Coloring Inside The Lines, Or Not

I still recall the olfactory delight of a new box of Crayola crayons and the visual perfection of all 64 perfectly pointed tips. Then there were the color names – cerulean, wisteria, goldenrod. For some reason burnt sienna used to fascinate me. Wasn’t sienna the name of a town and why was it burned?

My childhood memories were awakened by a recent guild program on crayoning on fabric. We got to practice on a pumpkin outline using a box of just 24 crayons. Since I don’t hang out in hand embroidery circles I was unaware of the number of kits that combine crayons and stitching. It’s just like coloring books; you even outline the edges. If you’re interested, I suggest you look over this guide from Crabapple Hill Studio.

autumns-call-pattern Crabapple Hill Studio

Here’s what I’m doing with my pumpkin. One panel is fine, but I’m unlikely to do more in this vein. It’s way too pastel and cute.

pumpkin embroidery

I found this method of melting crayons and then rubbing the melted bit onto fabric. It seems a bit tedious.

However, I may try Jane Davies’ approach. Who cares about staying within the lines. Let’s make some lines. You can read about her use of crayons here and here. While she may use Crayolas on occasion, the oil pastels and artists’ crayons she recommends start at about $15 for 10 colors. They may be good items for my gift wish list.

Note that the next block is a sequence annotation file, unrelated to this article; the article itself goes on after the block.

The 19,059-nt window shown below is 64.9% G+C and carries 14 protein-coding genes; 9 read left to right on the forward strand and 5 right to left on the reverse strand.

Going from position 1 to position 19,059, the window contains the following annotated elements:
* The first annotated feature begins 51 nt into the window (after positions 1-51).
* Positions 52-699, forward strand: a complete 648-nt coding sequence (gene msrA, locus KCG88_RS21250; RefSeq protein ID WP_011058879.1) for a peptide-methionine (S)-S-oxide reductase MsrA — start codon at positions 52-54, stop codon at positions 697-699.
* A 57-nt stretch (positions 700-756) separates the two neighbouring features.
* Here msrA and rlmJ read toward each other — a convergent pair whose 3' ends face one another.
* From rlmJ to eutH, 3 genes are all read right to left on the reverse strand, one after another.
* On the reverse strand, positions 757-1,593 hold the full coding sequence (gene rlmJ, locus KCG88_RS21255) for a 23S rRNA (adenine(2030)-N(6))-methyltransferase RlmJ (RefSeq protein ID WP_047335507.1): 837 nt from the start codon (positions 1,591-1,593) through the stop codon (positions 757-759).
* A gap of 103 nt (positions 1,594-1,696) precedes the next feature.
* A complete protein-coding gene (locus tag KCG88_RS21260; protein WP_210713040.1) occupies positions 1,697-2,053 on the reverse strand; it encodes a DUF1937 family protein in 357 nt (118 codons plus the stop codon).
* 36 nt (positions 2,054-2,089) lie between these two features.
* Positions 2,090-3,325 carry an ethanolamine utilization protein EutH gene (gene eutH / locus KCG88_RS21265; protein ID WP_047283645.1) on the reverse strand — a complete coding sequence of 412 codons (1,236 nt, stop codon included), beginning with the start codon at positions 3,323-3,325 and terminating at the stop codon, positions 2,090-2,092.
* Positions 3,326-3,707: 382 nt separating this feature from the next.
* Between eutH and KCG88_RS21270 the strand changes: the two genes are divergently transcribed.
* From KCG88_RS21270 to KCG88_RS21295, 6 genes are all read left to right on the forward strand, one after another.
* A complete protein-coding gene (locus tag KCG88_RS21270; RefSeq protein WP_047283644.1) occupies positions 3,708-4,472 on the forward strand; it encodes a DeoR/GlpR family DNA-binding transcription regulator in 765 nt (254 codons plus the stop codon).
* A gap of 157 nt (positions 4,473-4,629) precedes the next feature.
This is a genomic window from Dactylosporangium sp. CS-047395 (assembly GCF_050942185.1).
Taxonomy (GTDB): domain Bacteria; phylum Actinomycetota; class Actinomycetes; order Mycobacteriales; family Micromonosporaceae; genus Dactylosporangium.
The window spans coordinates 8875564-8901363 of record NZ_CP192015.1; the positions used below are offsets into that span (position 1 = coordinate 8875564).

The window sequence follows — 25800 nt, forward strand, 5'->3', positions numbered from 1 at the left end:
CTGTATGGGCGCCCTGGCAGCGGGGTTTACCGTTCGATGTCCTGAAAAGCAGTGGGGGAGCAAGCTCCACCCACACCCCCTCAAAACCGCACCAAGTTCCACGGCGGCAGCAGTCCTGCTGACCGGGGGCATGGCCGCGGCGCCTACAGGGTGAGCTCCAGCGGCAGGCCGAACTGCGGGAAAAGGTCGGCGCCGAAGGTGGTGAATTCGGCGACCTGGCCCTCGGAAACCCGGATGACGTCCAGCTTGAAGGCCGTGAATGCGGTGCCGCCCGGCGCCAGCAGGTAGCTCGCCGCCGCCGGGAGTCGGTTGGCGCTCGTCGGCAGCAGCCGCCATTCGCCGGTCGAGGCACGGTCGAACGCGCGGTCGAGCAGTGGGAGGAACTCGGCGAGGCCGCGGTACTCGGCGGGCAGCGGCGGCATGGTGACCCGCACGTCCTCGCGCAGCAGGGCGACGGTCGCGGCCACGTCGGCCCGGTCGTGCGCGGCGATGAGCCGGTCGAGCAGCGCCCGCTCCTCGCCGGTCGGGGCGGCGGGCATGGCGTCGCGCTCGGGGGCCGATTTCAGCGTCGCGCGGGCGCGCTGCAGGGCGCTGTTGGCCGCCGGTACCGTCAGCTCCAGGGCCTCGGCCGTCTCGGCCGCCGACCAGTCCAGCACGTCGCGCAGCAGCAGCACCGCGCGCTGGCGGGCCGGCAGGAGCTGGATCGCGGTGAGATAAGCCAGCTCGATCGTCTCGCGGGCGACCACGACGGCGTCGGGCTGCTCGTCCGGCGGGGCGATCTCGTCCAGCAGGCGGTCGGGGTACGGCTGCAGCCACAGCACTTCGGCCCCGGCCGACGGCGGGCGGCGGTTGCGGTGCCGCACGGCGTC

Jane Davies study


Filed under Project Ideas, Techniques

10 responses to “Coloring Inside The Lines, Or Not

  1. I love to work with Neo Color ll wax pastels but they aren’t cheap. They can be quit intense and water may be used to create blends and washes. It is still like summer here, I long for that Autumn Call!

  2. Jane

    I like the inspiration launch point. It can be liberating to color outside the lines and ignore the kindergarten rule that pumpkins are orange.

    • Funny you mention the orange pumpkin. The directions that came with the pumpkin outline specified specific crayon colors to use – red orange, yellow orange, etc. What a damper on creativity.

  3. I have colored with crayon to change the color of patches on a quilt. It worked well. We had a guild member who colored all the time and made fantastic quilts. It’s a medium worth playing with.

  4. I completely agree that the pumpkin is too cutesy but at least the experience gave you some devas for new directions to explore.

    • I try not to scare my traditional guild members too much, which is why I rarely show what I make at our meetings. Cute is just what most members like. I don’t think they’d take much to Jane Davies’ work.

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